Osmotic coefficient

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An osmotic coefficient φ is a quantity which characterises the deviation of a solvent from ideal behaviour, referenced to Raoult's law. It can be also applied to solutes. Its definition depends on the ways of expressing compositions of mixtures.

The osmotic coefficient based on molality b is defined by:

\varphi=\frac{\mu_A^*-\mu_A}{RTM_A\sum_i b_i}\,

and on an amount fraction basis by:

\varphi=-\frac{\mu_A^*-\mu_A}{RT \ln x_A}\,

where \mu_A^* is the chemical potential of the pure solvent and \mu_A is the chemical potential of the solvent in a solution, MA is its molar mass, xA its amount fraction, R the gas constant and T the temperature in kelvins.[1] The latter osmotic coefficient is sometimes called the rational osmotic coefficient. The values for the two definitions are different, but since

\ln x_A = - \ln(1 + M_A \sum_i b_i) \approx - M_A \sum_i b_i,

the two definitions are similar, and in fact both approach 1 as the concentration goes to zero.

In a single solute solution, the (molality based) osmotic coefficient and the solute activity coefficient are related to the excess Gibbs free energy G_{ex} by the relations:

RTb(1-\varphi) = G_{ex} - b \frac{dG_{ex}}{db}
RT\ln\gamma = \frac{dG_{ex}}{db}

and there is thus a differential relationship between them (temperature and pressure held constant):

d((\varphi -1)b) = b d (\ln\gamma)

In ionic solutions, Debye-Hückel theory implies that (\varphi - 1)\sum_i b_i is asymptotic to -\frac 2 3 A  I^{3/2}, where I is ionic strength and A is the Debye-Hückel constant (equal to about 1.17 for water at 25 °C). This means that, at least at low concentrations, the vapor pressure of the solvent will be greater than that predicted by Raoult's law. For instance, for solutions of magnesium chloride, the vapor pressure is slightly greater than that predicted by Raoult's law up to a concentration of 0.7 mol/kg, after which the vapor pressure is lower than Raoult's law predicts.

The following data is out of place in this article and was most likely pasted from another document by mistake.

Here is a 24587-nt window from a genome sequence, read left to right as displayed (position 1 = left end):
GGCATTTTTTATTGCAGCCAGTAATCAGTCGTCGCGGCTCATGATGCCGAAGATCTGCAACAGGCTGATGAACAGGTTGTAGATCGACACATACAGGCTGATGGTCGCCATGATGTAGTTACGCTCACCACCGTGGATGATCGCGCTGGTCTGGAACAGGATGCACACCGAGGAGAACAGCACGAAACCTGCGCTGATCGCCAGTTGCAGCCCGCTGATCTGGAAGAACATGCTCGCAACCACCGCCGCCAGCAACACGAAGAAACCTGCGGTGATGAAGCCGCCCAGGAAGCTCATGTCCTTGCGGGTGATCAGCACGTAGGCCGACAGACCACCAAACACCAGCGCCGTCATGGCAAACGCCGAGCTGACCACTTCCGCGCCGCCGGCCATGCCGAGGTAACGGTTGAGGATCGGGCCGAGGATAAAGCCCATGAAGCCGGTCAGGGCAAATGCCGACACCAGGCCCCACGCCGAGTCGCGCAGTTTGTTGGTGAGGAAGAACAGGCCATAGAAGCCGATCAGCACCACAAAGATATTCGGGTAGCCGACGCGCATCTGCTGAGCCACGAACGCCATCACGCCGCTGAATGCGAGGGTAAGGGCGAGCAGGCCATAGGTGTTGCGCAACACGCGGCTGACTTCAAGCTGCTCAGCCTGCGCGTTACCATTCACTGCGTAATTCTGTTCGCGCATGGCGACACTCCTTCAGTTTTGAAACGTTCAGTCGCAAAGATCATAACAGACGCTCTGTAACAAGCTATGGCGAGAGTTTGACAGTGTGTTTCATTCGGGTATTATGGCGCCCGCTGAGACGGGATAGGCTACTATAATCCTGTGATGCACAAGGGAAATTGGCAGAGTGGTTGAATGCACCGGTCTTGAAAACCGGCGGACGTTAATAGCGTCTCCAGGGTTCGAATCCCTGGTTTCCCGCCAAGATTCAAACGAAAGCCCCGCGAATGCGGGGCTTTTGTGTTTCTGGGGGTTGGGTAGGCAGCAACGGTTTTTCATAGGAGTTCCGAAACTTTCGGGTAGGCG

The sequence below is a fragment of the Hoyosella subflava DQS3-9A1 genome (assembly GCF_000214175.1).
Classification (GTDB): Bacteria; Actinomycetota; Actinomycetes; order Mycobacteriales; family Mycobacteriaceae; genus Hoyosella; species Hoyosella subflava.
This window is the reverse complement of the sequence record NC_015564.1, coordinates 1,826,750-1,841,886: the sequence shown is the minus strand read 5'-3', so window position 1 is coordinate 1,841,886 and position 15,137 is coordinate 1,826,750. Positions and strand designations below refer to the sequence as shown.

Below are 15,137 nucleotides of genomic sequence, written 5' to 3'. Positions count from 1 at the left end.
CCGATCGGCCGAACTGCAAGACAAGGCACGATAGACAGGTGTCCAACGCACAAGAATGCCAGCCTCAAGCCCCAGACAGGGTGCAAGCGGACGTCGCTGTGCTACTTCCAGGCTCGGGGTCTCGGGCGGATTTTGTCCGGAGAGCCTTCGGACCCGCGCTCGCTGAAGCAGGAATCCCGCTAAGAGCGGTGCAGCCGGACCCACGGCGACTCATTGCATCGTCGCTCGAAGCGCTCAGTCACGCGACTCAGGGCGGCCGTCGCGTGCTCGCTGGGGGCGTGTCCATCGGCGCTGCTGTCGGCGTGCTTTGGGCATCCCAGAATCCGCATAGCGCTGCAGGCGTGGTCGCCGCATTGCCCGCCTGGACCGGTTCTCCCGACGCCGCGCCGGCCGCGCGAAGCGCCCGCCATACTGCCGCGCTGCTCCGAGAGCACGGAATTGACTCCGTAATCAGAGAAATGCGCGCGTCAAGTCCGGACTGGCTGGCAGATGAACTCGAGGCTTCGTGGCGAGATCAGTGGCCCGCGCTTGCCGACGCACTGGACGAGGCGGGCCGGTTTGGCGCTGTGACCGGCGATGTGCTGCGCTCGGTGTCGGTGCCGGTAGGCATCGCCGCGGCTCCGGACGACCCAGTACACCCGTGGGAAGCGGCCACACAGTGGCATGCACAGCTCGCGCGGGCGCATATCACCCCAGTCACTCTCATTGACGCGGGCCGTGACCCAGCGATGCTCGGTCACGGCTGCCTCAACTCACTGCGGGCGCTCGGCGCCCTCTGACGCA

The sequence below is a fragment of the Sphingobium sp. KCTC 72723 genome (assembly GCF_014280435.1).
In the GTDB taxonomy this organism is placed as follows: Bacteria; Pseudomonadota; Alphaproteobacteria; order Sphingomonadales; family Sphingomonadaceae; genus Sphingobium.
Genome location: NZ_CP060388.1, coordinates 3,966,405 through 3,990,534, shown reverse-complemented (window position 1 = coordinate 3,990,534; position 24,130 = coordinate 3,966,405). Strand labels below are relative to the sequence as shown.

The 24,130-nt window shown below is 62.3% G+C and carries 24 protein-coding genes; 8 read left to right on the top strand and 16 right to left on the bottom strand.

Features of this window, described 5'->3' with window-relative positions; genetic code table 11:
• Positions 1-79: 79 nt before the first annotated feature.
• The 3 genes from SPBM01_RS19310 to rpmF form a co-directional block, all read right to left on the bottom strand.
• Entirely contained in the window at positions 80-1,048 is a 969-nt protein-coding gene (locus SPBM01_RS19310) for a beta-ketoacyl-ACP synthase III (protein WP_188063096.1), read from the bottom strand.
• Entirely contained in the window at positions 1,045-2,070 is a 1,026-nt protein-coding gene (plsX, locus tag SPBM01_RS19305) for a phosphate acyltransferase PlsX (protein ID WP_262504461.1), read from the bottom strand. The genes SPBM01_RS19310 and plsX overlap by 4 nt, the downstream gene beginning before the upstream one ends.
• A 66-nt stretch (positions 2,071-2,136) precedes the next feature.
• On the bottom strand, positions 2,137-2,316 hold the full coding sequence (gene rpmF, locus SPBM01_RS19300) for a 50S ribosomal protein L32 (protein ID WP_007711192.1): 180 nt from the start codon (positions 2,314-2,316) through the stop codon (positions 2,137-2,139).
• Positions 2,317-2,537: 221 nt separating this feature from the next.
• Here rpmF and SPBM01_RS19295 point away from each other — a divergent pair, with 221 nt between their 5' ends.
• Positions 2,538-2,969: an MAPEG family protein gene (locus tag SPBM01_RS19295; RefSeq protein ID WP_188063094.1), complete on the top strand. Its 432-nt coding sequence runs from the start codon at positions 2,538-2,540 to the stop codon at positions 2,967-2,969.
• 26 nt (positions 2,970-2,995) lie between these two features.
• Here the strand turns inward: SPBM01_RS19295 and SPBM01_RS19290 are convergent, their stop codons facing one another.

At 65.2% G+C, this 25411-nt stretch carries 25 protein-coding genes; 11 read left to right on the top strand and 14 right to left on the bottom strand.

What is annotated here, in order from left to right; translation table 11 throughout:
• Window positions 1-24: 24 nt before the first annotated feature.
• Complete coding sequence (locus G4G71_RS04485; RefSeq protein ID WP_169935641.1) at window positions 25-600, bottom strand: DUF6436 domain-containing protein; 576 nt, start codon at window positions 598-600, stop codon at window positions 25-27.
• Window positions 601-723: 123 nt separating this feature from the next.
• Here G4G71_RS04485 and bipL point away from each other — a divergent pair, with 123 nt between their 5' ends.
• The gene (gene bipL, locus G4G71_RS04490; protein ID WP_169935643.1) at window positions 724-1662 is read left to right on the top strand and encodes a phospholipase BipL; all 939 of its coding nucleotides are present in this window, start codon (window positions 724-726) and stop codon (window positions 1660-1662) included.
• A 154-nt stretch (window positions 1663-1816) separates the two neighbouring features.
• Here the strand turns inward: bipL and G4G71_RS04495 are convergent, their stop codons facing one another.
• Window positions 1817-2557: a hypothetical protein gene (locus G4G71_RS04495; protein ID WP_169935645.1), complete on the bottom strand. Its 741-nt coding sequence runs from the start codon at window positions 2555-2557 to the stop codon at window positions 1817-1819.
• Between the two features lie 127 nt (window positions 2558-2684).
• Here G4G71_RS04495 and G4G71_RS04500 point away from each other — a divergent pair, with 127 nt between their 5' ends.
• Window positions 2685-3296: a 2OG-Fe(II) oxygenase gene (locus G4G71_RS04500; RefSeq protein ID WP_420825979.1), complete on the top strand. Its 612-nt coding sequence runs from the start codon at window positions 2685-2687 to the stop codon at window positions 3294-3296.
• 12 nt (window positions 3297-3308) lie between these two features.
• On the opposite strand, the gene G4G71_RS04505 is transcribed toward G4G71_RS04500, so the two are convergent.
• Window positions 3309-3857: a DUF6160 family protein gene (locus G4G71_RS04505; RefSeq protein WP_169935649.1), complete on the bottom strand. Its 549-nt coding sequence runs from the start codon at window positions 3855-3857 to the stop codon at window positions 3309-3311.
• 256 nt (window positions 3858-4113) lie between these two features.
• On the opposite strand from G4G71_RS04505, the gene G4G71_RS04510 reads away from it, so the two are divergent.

For aqueous solutions, the osmotic coefficients can be calculated theoretically by Pitzer equations[2] or TCPC model.[3][4][5][6]

See also[edit]


  1. ^ "Gold book definition". 
  2. ^ I. Grenthe and H. Wanner, Guidelines for the extrapolation to zero ionic strength, http://www.nea.fr/html/dbtdb/guidelines/tdb2.pdf
  3. ^ X. Ge, X. Wang, M. Zhang, S. Seetharaman. Correlation and Prediction of Activity and Osmotic Coefficients of Aqueous Electrolytes at 298.15 K by the Modified TCPC Model. J. Chem. Eng. Data. 52 (2007) 538-547. http://pubs.acs.org/doi/abs/10.1021/je060451k
  4. ^ X. Ge, M. Zhang, M. Guo, X. Wang, Correlation and Prediction of Thermodynamic Properties of Non-aqueous Electrolytes by the Modified TCPC Model. J. Chem. Eng. Data. 53 (2008) 149-159. http://pubs.acs.org/doi/abs/10.1021/je700446q
  5. ^ X. Ge, M. Zhang, M. Guo, X. Wang. Correlation and Prediction of thermodynamic properties of Some Complex Aqueous Electrolytes by the Modified Three-Characteristic-Parameter Correlation Model. J. Chem. Eng. Data. 53 (2008) 950-958. http://pubs.acs.org/doi/abs/10.1021/je7006499
  6. ^ X. Ge, X. Wang. A Simple Two-Parameter Correlation Model for Aqueous Electrolyte across a wide range of temperature. J. Chem. Eng. Data. 54 (2009) 179-186. http://pubs.acs.org/doi/abs/10.1021/je800483q